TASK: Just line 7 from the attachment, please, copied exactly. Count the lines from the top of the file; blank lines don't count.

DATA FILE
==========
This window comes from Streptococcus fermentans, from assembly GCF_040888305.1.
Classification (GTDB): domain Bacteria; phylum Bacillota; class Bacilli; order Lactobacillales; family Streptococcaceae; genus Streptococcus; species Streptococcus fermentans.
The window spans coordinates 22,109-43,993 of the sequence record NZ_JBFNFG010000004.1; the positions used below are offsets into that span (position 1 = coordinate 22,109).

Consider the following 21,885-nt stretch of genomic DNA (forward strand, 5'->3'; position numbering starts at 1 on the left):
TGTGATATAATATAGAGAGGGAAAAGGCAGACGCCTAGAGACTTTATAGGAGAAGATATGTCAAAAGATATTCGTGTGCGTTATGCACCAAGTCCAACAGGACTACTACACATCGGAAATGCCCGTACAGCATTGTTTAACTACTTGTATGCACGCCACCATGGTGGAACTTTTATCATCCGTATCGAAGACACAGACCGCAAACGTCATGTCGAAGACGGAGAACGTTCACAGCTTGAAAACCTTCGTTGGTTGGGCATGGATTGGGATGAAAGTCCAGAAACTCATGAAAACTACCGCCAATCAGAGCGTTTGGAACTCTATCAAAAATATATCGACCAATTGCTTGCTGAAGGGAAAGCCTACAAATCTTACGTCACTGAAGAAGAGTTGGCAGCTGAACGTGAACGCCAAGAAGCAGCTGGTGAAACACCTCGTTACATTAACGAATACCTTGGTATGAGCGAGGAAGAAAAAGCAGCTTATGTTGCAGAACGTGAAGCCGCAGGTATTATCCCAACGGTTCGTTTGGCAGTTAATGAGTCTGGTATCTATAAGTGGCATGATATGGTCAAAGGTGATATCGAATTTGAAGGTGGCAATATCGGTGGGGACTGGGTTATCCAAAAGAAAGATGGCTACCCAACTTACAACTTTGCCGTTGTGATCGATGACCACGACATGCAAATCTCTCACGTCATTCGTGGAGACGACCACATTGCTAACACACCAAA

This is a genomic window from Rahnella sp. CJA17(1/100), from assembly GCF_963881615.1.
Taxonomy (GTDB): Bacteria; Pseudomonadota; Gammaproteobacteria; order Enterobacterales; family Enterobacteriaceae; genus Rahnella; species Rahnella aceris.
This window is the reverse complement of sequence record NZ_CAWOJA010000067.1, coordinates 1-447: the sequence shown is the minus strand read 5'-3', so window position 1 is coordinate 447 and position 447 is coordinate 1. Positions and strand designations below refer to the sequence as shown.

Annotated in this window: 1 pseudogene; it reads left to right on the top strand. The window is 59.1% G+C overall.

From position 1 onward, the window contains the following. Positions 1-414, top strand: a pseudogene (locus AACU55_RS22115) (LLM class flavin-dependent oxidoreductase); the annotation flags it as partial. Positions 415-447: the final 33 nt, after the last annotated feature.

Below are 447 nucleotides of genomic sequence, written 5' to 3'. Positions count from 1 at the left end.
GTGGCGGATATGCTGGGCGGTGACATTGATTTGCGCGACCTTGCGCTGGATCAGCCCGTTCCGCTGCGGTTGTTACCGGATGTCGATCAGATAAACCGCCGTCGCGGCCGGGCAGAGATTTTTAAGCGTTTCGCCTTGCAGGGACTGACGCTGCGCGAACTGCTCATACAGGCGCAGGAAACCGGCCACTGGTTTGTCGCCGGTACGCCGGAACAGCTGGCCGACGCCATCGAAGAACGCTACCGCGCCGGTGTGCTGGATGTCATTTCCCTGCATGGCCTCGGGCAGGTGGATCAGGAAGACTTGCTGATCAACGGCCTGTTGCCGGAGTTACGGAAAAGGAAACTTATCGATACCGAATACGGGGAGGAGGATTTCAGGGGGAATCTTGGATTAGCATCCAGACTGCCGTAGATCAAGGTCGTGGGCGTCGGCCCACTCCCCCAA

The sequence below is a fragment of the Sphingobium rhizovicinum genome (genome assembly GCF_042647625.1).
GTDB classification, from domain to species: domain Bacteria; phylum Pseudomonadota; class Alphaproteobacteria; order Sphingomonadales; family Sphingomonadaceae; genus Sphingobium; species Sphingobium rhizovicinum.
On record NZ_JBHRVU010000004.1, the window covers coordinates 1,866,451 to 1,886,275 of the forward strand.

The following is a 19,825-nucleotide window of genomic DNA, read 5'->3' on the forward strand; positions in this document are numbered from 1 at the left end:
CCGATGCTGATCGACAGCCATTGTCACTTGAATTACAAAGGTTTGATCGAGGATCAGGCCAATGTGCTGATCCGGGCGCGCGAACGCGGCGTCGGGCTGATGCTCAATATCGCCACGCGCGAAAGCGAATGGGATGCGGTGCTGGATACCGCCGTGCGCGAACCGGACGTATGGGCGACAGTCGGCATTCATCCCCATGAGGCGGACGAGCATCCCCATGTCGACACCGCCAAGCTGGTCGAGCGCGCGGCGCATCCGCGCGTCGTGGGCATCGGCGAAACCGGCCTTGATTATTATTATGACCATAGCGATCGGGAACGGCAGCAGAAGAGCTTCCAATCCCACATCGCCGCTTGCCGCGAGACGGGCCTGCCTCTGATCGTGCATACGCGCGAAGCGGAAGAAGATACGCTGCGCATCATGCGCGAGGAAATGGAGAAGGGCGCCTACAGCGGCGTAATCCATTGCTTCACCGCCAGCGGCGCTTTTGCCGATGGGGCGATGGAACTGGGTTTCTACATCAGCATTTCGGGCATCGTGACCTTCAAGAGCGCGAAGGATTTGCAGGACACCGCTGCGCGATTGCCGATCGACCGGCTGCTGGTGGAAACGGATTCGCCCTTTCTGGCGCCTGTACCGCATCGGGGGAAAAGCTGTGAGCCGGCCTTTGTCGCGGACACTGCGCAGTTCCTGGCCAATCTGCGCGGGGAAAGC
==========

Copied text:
Taxonomy (GTDB): Bacteria; Pseudomonadota; Gammaproteobacteria; order Enterobacterales; family Enterobacteriaceae; genus Rahnella; species Rahnella aceris.